Seven-time world champion Hendry retired from the sport five years ago but has been tempted to return this week at The Baths Hall, Scunthorpe.
The 48-year-old Scotsman - arguably the greatest snooker player of all time - is top seed and favourite to win the £10,000 prize and an invitation to compete at the World Championships in Sheffield next month.
But Lines, the 47-year-old who now competes as an amateur after several decades playing on the professional Tour, is determined to spoil the party when the tournament cues off tomorrow.
He clinched one of only four amateur spots – via qualifying tournaments in England, Ireland and Germany – to join the likes of Hendry, plus other Crucible champions in Bradford’s Joe Johnson, Dennis Taylor, John Parrott and Cliff Thorburn in Scunthorpe.
And while Lines admits the prize cash is a bonus, the Leeds potter is excited about competing against some of the sport’s legends.
“Obviously the money is good, but realistically for me, money has never been the reason I play snooker,” said Lines.
“It’s nice to have cash, but I have never had fortunes and I am probably never going to have fortunes.
“I just love snooker. Listen, I am not kidding myself that if I win I will be the world champion. I know it is what it is, there’s only 12 players and it’s an invitation event, but I would really, really just love to win it.
“That is the reason why I desperately wanted to play.”
Lines - who works full-time at the Northern Snooker Centre in Leeds - opens up against former UK champion Patsy Fagan, the 66-year-old Irishman. Victory would see him face 1985 world champion Taylor in the quarter-finals in a best-of-five frames contest.
Lines and Hendry are due to meet in Friday’s semi-final, if both reach the last four.
The other three amateur qualifiers include fellow Leeds player Jonathan Bagley, 46, Northern Ireland’s Patrick Wallace, 47, and Lowestoft’s Aiden Owens.
“People like Steve Davis and Jimmy White have won it before, so it would be amazing to join them as winners,” added Lines, who arrived back from playing in the European Championship in Cyprus yesterday.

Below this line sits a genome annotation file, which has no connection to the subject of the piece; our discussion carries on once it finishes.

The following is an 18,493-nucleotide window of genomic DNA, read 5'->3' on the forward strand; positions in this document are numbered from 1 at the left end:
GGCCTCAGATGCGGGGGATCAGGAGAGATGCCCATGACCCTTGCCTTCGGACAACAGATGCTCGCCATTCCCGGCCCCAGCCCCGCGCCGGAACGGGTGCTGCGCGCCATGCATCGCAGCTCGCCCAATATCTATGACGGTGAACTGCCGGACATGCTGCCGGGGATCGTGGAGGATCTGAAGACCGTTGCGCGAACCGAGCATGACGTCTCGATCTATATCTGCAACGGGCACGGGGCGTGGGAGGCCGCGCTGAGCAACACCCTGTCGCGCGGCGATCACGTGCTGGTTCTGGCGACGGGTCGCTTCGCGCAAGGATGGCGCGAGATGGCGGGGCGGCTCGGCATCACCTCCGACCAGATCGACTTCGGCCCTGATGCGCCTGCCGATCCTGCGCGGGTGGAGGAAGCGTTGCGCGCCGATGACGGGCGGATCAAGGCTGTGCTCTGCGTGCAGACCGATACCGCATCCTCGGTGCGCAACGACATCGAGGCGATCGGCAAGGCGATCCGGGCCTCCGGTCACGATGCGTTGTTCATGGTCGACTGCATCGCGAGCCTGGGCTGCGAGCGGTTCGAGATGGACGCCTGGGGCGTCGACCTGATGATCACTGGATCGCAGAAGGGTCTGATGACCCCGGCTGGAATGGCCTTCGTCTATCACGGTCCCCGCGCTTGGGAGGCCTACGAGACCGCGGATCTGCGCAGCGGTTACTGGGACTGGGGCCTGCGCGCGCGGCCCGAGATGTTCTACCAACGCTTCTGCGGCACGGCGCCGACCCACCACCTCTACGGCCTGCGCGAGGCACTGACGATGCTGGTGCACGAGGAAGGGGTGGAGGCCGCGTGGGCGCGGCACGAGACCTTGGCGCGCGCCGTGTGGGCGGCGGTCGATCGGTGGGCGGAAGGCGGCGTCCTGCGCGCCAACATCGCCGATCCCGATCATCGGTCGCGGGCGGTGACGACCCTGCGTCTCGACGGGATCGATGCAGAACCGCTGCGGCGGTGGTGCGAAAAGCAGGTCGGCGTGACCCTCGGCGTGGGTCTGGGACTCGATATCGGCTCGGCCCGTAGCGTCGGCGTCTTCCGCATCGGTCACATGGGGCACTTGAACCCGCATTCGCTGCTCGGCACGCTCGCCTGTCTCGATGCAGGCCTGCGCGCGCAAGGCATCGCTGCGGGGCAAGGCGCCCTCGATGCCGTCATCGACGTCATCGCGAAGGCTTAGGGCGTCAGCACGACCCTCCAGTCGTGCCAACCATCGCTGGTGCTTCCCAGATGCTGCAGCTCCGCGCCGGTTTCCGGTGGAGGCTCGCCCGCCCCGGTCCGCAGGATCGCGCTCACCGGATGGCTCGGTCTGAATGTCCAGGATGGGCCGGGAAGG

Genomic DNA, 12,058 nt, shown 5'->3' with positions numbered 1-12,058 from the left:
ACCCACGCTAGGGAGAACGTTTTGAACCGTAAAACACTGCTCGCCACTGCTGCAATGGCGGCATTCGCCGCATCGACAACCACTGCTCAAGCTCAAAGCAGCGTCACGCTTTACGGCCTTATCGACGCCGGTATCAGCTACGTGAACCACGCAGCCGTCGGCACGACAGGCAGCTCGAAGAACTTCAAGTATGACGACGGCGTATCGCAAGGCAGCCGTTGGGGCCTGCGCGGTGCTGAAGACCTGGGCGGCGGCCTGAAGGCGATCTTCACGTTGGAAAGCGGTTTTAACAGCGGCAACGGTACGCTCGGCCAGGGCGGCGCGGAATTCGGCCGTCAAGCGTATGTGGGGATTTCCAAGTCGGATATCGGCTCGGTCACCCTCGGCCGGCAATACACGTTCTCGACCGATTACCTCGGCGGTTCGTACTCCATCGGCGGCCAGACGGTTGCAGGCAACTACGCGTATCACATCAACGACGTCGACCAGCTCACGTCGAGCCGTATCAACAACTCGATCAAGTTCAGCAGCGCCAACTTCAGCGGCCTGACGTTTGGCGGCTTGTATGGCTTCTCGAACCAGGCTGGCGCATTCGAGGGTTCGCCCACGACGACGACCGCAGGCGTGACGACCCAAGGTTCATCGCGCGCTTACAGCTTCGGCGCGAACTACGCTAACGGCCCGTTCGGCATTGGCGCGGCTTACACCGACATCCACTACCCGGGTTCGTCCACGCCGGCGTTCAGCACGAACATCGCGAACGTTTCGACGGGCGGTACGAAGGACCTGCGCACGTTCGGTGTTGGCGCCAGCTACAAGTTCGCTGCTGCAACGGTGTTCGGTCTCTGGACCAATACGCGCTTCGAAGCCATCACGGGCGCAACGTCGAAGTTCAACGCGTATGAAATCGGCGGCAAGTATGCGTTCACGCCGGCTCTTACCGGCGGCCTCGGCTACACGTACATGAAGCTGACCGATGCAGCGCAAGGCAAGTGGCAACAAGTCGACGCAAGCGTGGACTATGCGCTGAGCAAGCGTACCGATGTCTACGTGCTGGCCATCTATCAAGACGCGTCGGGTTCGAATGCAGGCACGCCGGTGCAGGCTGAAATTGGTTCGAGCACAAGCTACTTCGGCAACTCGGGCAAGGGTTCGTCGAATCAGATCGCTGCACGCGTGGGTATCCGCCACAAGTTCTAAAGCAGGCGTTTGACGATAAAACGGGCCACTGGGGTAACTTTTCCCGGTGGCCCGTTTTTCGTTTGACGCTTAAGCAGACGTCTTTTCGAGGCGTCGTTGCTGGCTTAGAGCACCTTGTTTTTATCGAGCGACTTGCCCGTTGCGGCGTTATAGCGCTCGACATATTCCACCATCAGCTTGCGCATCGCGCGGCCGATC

“In an ideal scenario - in my mind - I wanted to get to the final and play Hendry there. But we have been drawn in the same half of the draw.
“Everyone knows how good Hendry is, and I think a lot of people think he will win it. But it will be tough, the four qualifiers are all good players.”
Despite now competing as an amateur, Lines has picked up some impressive results this season, including a 6-3 win over former world champion Neil Robertson at this year’s UK Championship in York.
He added: “I am really enjoying playing this season. The Northern Snooker Centre have been really supportive with having time off, with all the travelling I have been doing, and I couldn’t do it without their help.”
Hendry only arrived back from a business trip to China yesterday himself - he travels there every month - but is hoping he can put on a good show in Scunthorpe.
“The World Seniors has to be something a bit different, so there will be the likes of myself, John Parrott, Dennis Taylor, Joe Johnson - players when snooker was in its boom, from the Eighties and the Nineties,” said Hendry.
“These were the players that everyone watched, so this is a chance to see these guys play again.
“I land back from China on the 20th, after being there for five days, so I will need to get my cue out as soon as I can and get some work done. I am still working in China, I am there 10 to 12 times a year, I do my pundit work for the BBC and ITV, so that takes up a bit of time.
“I still do a few exhibitions, and have started playing a bit of poker, so I am trying to keep busy.”
If Lines does clinch a World Championship qualifying spot, he will be one of seven players competing who are sponsored by Litetask - the Leeds lighting company, who will donate £50 to St Gemma’s hospice for every century made in Sheffield.
Along with Lines, and son Oliver, Litetask also sponsor former world champion Shaun Murphy, David Gilbert, Ben Woollaston, Daniel Womersley and Joe Swail.
“St Gemma’s is Litetask’s chosen charity and a charity very close to myself after recently losing my father-in-law to cancer there,” said Mark Pears, Litetask’s managing director.